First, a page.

Another selection of images from the past few years which never made the cut.
In my recent article about how we improve (“A little learning is a dangerous thing"), I talked about how my old work isn’t good enough now - can’t be good enough - as my skills / critical eye have developed. I wrote, “Hopefully, in the years to come I'll feel the same way about the pictures I have in my portfolio now. Because if not, I'm not improving.”
There’s this idea that anything not recent doesn’t represent us, is somehow false or misleading for being out of date. We’ve moved on - or regressed. But I’m now coming round to the conclusion this is erroneous. More on this later.
Regardless, in the meantime my website is bloated, and in need of a refresh: I’ve not done much to it in a while. This seems like a good opportunity to remove some of the dead wood. And besides, the more I’ve improved, the easier I should be able to cull old images. Right..?
Before finishing marking pictures for deletion - a troubling task - I ask for thoughts on a forum: how old is old? How do you feel about showing work you haven’t done in a long time? Does it still represent you?
I say troubling because it’s really not easy. It’a not like old food - I can’t just look at the date and bin it. Some of my old photos I still like. Do I really have to take them down? I don’t want to. Hmm. I’m not nearly as dispassionate as I should be in displaying my work. Or today, at least. It just doesn’t feel like the right thing to do in the name of a cleaner portfolio.
The hive-mind replies. The near-unanimous response - a slight surprise and a great relief - was that it’s completely fine to have old pictures, as long as they don’t look dated, and as long as you have new work, too.
So I’ve gone through again, looking only for the weaker pictures, with only half an eye on the date taken. That’s surely more important, how good an image is. But I don’t know which are good or bad. It’s an important skill and notoriously difficult. I’ve only ever culled a few images over the years, those which begin to stick out rather obviously after a time. But nowadays the quality and style is, I feel, fairly consistent throughout. I know better than to seek true objectivity from colleagues, as they will tear apart my keepers and praise the ones which need to go. And they’ll disagree with one another. As for deleting the weak ones myself, on the one hand I’m bored of nearly all my work, and on the other, I’m oddly attached to much of it.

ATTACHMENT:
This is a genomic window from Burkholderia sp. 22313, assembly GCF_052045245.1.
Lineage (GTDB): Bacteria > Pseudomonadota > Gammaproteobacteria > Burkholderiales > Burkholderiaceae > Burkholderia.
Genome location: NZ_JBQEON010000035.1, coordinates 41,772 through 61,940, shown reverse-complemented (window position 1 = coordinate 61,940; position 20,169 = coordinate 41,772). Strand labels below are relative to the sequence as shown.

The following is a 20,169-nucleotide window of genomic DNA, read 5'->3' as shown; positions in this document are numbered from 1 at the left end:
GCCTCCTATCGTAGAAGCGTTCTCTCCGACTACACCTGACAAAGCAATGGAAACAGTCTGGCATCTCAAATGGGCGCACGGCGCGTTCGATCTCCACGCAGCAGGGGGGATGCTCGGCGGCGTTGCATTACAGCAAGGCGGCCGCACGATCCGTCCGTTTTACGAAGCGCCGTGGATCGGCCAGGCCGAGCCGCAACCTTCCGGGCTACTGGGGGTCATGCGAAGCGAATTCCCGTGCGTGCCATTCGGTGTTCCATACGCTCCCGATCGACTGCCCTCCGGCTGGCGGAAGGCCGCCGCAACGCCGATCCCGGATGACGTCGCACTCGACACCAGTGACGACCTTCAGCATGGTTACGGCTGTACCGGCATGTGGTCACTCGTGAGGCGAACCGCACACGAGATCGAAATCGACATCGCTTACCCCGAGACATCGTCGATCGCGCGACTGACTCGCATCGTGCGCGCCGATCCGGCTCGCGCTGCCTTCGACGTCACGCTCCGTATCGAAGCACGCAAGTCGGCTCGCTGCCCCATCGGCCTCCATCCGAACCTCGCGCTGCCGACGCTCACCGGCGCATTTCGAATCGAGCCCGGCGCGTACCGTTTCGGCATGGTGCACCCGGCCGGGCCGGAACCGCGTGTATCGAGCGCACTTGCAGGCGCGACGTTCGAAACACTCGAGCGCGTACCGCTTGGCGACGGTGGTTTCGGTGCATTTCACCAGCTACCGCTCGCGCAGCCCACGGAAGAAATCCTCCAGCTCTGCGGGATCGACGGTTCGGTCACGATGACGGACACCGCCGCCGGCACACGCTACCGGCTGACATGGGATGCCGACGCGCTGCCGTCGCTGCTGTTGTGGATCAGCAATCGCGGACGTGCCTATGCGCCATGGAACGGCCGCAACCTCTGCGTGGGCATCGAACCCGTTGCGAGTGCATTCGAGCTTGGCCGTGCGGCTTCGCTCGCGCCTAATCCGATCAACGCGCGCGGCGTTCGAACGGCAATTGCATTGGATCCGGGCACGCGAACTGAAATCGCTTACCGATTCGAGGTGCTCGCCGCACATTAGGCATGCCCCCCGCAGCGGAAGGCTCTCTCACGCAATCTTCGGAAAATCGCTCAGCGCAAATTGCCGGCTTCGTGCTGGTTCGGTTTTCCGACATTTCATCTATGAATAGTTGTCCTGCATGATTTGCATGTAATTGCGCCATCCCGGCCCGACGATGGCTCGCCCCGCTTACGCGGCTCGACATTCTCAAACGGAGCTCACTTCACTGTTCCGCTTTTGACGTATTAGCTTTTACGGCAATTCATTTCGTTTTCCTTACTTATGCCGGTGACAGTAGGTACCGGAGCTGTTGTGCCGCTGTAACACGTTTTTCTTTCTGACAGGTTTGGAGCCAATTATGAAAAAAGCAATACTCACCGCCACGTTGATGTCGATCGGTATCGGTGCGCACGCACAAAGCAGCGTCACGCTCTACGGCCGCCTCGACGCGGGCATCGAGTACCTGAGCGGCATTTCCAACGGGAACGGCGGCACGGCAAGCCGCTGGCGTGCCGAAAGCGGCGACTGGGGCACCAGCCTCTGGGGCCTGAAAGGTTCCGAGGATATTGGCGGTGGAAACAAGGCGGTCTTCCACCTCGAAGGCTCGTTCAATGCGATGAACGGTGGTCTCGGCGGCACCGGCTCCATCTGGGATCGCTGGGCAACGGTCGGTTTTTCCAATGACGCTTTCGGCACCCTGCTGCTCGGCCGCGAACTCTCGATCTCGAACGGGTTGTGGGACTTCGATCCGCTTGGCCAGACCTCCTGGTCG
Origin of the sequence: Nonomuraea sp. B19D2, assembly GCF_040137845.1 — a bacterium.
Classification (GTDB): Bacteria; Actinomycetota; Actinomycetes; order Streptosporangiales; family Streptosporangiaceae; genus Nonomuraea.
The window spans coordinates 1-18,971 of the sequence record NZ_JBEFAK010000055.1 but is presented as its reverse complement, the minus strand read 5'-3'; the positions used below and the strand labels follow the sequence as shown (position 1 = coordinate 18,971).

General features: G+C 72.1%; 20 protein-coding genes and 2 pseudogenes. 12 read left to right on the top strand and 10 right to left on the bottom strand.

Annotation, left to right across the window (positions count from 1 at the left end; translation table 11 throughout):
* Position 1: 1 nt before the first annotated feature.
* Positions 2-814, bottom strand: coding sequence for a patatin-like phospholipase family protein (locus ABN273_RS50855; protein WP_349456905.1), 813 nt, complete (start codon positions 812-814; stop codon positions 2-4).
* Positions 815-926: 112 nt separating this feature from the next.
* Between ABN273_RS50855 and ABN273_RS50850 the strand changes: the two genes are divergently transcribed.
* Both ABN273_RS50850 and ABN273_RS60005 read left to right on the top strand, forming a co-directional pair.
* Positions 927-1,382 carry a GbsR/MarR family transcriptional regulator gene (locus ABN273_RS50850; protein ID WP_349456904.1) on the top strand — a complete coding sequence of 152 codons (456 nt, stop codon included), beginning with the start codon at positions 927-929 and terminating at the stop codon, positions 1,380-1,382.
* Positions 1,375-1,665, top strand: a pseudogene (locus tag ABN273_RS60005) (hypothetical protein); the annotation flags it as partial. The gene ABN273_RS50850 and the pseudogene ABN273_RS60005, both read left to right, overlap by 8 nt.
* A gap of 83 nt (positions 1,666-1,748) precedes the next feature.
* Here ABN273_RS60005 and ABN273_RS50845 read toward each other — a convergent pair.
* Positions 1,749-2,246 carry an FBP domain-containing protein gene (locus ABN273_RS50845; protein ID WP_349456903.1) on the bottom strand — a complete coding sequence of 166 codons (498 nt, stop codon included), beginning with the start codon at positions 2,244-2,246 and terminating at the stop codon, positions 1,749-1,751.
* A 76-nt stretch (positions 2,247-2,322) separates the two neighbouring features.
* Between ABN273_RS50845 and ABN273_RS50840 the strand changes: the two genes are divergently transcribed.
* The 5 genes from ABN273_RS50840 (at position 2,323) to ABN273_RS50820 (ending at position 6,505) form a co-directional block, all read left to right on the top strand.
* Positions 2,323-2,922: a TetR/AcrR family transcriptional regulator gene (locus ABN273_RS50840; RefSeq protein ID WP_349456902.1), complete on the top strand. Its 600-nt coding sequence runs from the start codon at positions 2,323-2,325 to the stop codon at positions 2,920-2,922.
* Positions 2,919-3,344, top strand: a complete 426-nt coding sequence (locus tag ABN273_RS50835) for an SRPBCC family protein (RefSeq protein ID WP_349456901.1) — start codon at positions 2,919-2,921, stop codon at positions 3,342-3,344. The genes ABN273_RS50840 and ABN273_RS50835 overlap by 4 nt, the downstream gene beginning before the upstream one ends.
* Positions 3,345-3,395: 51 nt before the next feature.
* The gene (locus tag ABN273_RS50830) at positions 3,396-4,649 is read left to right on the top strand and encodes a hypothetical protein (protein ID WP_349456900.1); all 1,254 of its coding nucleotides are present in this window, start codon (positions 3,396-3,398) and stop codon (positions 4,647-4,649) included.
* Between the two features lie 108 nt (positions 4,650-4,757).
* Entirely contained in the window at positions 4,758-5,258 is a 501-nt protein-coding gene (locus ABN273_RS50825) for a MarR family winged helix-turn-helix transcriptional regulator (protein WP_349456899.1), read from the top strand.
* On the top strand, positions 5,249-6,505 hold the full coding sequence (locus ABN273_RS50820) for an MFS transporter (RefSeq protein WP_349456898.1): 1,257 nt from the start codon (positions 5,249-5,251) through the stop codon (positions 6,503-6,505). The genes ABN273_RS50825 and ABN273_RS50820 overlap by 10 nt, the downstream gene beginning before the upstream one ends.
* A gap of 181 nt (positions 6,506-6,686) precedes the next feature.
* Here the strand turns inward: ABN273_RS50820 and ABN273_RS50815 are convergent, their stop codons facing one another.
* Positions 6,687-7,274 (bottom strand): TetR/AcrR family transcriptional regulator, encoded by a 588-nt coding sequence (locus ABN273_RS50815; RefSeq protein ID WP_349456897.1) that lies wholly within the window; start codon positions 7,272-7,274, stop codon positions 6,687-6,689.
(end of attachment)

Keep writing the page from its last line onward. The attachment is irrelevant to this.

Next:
But the ‘bored’ part - does this mean I’ve improved? Yes? Great…but if so, where’s the new, improved work to replace what’s to be removed? Ah. Well, I do have a few images which need putting up. But for now, mostly, it’s about culling.
So I ask myself these questions about each image:
Do I like it?
Does it represent the work I do, or would like to do? Or rather, will it appeal to the clients with whom I’d like to work?
Is it the best example among similar images in my portfolio? Is it different enough to justify existing?
(while keeping in mind)
Has it been taken recently?
Devoid of context, the best images in a portfolio continue to shine. These images below - the ones I’m retiring - all suffer from the corollary: standing alone as they do, they don’t say much. There’s nothing wrong with them per se, but I don’t feel any of them quite spark an emotion or connection on their own. And I realise why - I’d included many of them as placeholders, representing a technique, style, or kept just because they were a little different.
Getting rid of a dozen images is not quite the grand cull I’d imagined, but it’s a start.
I was commissioned to shoot portraits and a meeting of the top people at Standard Chartered for their annual report. This is CEO Bill WInters:
Here's a selection of business portraits and similar. Yes, they're nearly all corporate headshots against a light or white background. I'd normally not post these kinds of pictures but the first one I shot yesterday and felt it had a bit of personality to it which I quite liked. One headshot not being enough to justify a post, I found myself browsing others from the past year or so which stood out, and here they are.
Playwright, producer and director Patricia Cumper MBE, who wrote Chigger Foot Boys.
I'm going through a bit of a phase where I'm reassessing my portfolio - there are a large number of images I like, yet which remain on my hard drives because they're not as strong - or didn't feel so at the time. Or perhaps it's just that I already have something similar in my portfolio. Here's one such picture. Usually I prefer a naturalistic look to my work, but going a little bit further and away from my usual ways of processing, this gets a new lease of life. And all of a sudden, I like it.
I was commissioned to take a series of portraits of Kaspersky Lab's Europe MD, Alex Moiseev.
Professional sprinter and Diabetes UK ambassador, Melanie was invited by Medtronic to try out its groundbreaking insulin pump.